Hong Kong’s New Chief Exec Pledges to Unite a Divided Society

Hong Kong has selected Carrie Lam to be the city’s first-ever female chief executive, sealing an election that many saw as a foregone conclusion and not a democratic race.


Lam previously served as Hong Kong’s chief secretary for administration and was China’s preferred candidate in the race.


While she lagged behind in public opinion polls, she outperformed her two male rivals — former finance secretary John Tsang and retired judge Woo Kwok-hing — claiming 777 votes. That is about 70 percent of nearly 1,200 votes cast by the city’s electoral committee, a body that is stacked with Beijing loyalists.


In her victory speech, she looked to put the focus back on Hong Kong, which she called “our home,” and away from China’s looming presence, pledging to build a better society by uniting its citizens and easing their frustrations.


Pro-democracy activists in this former British colony, however, have refused to acknowledge Lam’s victory in the election, given that the city’s 7 million citizens were not allowed to participate in the election and because Lam was chosen from a “small-circle” of Hong Kong’s pro-Beijing elite.


They have also vowed to boycott her future rule if she bows to the will of Beijing and puts China’s interests ahead of the city’s.


First female leader


After being elected the city’s first female leader, Lam – accompanied by her husband, son and supporters – told a news conference that she understands Hong Kongers have suffered from serious divisiveness and accumulated lots of frustrations.


She pledged to begin a new chapter by easing the minds of her people, including those of her opponents.


“My priority will be to heal the divide and to ease these frustrations and to unite our society to move forward,” Lam said.


The chief executive-elect also said she would do her utmost to uphold both Hong Kong’s “core values” and the “one country, two systems” model.


“Values such as inclusiveness, freedom of the press and of speech, respect for human rights and systems which have taken generations to establish such as the independent judiciary, rule of law and clean government are matters that we Hong Kong people find precious and are proud of,” she said.

Protestor scuffles


While the votes were being cast, there were a number of rallies staged outside the voting venue either in support of Lam or in opposition of what protesters said was a rigged election.


There were also some scuffles between pro-democracy protestors and the police.


The anti-Lam protesters denounced Beijing’s “interference” amid widespread reports of lobbying of the votes to back Lam, rather than the more popular and conciliatory reformer Tsang.


They demanded a free election by universal suffrage.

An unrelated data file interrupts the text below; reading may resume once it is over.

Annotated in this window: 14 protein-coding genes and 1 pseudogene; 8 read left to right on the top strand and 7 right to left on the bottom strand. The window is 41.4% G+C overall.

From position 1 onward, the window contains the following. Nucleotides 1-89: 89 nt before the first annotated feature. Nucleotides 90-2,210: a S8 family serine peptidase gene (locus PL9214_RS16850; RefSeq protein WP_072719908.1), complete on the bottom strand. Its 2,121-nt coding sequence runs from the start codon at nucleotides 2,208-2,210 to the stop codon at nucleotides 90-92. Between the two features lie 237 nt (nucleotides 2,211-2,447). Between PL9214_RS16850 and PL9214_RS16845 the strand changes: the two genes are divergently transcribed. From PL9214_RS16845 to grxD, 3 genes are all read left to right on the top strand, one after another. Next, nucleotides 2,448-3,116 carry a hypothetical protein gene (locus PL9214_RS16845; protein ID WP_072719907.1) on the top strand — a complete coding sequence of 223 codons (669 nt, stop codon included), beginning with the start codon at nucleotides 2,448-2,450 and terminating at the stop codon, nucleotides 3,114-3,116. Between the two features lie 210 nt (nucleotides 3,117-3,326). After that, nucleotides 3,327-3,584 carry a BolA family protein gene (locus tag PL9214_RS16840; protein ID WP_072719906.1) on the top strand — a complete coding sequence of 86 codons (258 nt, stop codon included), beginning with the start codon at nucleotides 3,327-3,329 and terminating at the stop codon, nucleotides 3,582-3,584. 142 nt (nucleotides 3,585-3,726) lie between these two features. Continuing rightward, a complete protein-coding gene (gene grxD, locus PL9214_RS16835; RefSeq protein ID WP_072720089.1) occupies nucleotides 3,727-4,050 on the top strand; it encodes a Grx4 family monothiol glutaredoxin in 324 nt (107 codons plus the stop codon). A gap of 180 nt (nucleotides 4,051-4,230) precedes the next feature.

Leading one of the protesting parades, pan-democrat legislator Nathan Law called for greater democracy, which he said he hopes will allow the city’s 7 million residents to have a say in the choice of their top leader.


As an electoral committee member, Law said he cast a blank ballot in Sunday’s vote, which he described as a “selection” rather than an election.

“The Beijing government has the final say on who is going to be appointed by the Beijing government. That is the reason why I cast a blank vote. Because as long as it is a very closed system, a selection, you should not add legitimacy to the system,” Law told reporters.

No confidence

At another pro-democracy rally, Takchi Tam, the vice president of People Power — a progressive democratic party in Hong Kong — pledged to soon organize a protest outside China’s representative office in Hong Kong to express the party’s disagreement with what it argues is the communist rulers’ meddling in the election.

Tam said that most Hong Kong citizens have no confidence in Lam and her ability to balance the interests of the public and the rulers in Beijing.

“I don’t think she will keep the balance. I think she will betray Hong Kong people and sell Hong Kong people, sell Hong Kong people’s land, sell Hong Kong people’s benefits to the Chinese communist government,” Tam told VOA.


Tam expressed worries that, under Lam’s rule, the ‘one country, two systems’ formula enacted by China will soon be turned into ‘one country, one system.’


Continued stability


Lam’s supporters, however, disagreed.


Ivan Tsim threw his support behind Lam, who he said will lead the city into a better future with continued stability and economic prosperity, especially when the new leader has addressed his two major policy concerns.


“I’m more concerned [about] the education and housing, these are two big issues for Hong Kongnese,” Ivan Tsim told VOA.


Lam has promised a $644 million (HK$5 billion) budget for education, and to put greater efforts into increasing land and housing supplies as well as diversifying the city’s economic development.


Defeat for public opinions


Although Lam’s victory came as no surprise, some fear the electoral results have meant a defeat for the city’s public opinions and future democratization.


Others said it also meant Beijing would never loosen its grip on Hong Kong.


“Politically, as long as [Chinese president] Xi Jinping, the real hardliner, continues to govern China, he will continue to tighten his grip on Hong Kong and stop Hong Kong from democratizing,” Dixon Sing, associate professor of the Hong Kong University of Science and Technology’s social science division, told VOA.


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